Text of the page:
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Bishops of Maryland Catholic Conference: Catholics in good conscience can receive COVID-19 vaccine

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Sandra Lindsay, a nurse at Long Island Jewish Medical Center in New Hyde Park, N.Y., Dec. 14, 2020, is inoculated with the coronavirus vaccine by Dr. Michelle Chester. (CNS photo/Mark Lennihan, Pool via Reuters)

“Solidarity finds concrete expression in service, which can take a variety of forms in an effort to care for others. And service in great part means ‘caring for vulnerability, for the vulnerable members of our families, our society, our people.’”
— Pope Francis, Fratelli Tutti, 115

December 12, 2020
Feast of Our Lady of Guadalupe

Dear Sisters and Brothers in Christ,

As the current pandemic continues to devastate families and communities, we must, as people of faith, continue to take necessary steps to protect the health and life of our families and communities, even when it is difficult or uncomfortable.

We are grateful to the clergy, religious and lay people in our parishes, schools, social service programs and health care facilities who have been providing ministry under very difficult circumstances, as well as the parishioners and parents who have made significant sacrifices to help protect public health.

We look with hope toward recent developments to produce effective and life-saving vaccines. We are heartened by the quick progress to date and look forward to working with federal, state and local government leaders to promote widespread vaccination against Covid-19 in the interests of protecting public health and human life.

In response to some questions about the source of the vaccines, we wish to provide some clarity regarding the ethical and moral status of Covid-19 vaccines. As a recent communication from the chairmen of the United States Conference of Catholic Bishops’ pro-life and doctrine committees notes:

“Neither the Pfizer nor the Moderna vaccine involved the use of cell lines that originated in fetal tissue taken from the body of an aborted baby at any level of design, development, or production.”

At the same time, they add, “They are not completely free from any connection to abortion, however, as both Pfizer and Moderna made use of a tainted cell line for one of the confirmatory lab tests of their products. There is thus a connection, but it is relatively remote.”

Over a number of years, the Holy See has addressed the use of tainted vaccines and, as the chairmen write, “at the level of the recipient, it is morally permissible to accept vaccination when there are no alternatives and there is a serious risk to health.”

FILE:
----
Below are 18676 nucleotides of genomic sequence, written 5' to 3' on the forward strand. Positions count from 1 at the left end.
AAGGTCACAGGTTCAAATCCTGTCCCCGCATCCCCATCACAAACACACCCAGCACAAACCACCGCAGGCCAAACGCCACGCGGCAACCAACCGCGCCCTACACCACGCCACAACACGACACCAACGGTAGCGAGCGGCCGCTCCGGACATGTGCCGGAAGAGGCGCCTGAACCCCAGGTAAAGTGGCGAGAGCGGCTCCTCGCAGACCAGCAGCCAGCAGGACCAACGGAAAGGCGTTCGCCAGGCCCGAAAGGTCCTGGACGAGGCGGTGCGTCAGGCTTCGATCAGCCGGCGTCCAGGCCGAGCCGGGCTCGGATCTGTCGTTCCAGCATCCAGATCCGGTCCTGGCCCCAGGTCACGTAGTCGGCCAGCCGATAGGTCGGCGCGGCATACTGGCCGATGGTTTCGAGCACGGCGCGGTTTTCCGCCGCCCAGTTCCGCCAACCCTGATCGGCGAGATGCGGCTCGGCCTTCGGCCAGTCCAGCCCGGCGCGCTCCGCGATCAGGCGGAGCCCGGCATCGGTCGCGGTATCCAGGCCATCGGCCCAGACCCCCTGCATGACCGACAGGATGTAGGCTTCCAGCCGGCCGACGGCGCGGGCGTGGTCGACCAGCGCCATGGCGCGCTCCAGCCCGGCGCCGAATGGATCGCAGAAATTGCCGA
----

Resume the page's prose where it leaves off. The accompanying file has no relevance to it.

Therefore, a Catholic can in good conscience receive these Covid-19 vaccines. Moreover, given the grave risk of harm to others, we strongly encourage the faithful to receive a vaccine against Covid, unless medically indicated otherwise. It is vitally important that the most vulnerable among us and those who are from communities that have been disproportionately impacted by Covid receive the vaccine swiftly. It also is imperative that pharmaceutical companies be urged to develop vaccines that fully respect the dignity of the human person at all stages.

This has been a difficult year. We mourn with all those who have lost loved ones. We pray for the faithful departed and for all those experiencing deep suffering, including illness, loss of employment, isolation, loneliness and anxiety. May the intercession of Mary, Health of the Sick, bring healing and comfort to our Catholic community. And may she draw us ever closer to her Son, the Divine Physician.

In Christ,

Most Reverend William E. Lori
Archbishop of Baltimore

Wilton Cardinal Gregory
Archbishop of Washington

Most Reverend W. Francis Malooly
Bishop of Wilmington

Most Reverend Roy E. Campbell Jr.
Auxiliary Bishop of Washington

Most Reverend Mario E. Dorsonville-Rodriguez
Auxiliary Bishop of Washington

Most Reverend Bruce Lewandowski, CSsR
Auxiliary Bishop of Baltimore

Most Reverend Denis J. Madden
Auxiliary Bishop Emeritus of Baltimore

Most Reverend Adam J. Parker
Auxiliary Bishop of Baltimore